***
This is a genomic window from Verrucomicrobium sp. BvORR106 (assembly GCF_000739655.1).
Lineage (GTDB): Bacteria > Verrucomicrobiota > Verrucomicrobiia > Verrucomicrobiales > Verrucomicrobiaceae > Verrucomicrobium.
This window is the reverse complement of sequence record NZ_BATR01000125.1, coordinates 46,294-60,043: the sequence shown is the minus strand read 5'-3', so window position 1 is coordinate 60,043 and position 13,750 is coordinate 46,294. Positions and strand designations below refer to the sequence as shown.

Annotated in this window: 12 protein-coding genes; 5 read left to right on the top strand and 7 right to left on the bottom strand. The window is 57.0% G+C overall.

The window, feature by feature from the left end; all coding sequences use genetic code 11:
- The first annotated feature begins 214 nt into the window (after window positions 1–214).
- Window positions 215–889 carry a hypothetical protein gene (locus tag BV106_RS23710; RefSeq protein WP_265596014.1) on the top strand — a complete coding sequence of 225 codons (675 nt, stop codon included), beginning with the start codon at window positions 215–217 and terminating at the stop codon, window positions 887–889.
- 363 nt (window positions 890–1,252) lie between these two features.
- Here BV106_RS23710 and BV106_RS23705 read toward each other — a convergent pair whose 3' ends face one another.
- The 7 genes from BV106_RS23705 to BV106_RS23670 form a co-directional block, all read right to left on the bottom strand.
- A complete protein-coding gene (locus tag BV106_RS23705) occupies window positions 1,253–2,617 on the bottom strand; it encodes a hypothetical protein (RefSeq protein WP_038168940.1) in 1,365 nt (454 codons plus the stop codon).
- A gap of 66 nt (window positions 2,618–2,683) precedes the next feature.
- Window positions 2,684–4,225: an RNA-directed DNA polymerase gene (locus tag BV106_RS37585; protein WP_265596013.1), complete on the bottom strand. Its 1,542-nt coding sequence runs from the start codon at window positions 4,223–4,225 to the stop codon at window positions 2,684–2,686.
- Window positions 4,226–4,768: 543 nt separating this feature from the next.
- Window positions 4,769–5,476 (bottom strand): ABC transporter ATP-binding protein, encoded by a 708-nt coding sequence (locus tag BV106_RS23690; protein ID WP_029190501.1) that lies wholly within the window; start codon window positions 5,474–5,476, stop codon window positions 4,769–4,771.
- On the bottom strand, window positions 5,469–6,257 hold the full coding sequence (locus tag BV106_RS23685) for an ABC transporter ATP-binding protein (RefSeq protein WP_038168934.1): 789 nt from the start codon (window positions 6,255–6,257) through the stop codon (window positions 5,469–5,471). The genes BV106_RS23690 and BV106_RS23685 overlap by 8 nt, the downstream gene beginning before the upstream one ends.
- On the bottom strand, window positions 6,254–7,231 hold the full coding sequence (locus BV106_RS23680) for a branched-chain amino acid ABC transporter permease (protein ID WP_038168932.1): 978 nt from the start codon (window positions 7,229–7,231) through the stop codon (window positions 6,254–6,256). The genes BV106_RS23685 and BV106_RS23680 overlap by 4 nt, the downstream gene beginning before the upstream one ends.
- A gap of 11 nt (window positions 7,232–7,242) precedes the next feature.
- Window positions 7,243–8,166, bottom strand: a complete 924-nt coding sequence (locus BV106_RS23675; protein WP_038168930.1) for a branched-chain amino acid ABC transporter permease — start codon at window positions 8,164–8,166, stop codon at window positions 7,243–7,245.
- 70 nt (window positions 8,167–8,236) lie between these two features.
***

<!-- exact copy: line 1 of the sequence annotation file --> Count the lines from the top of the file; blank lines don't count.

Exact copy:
This is a genomic window from Verrucomicrobium sp. BvORR106 (assembly GCF_000739655.1).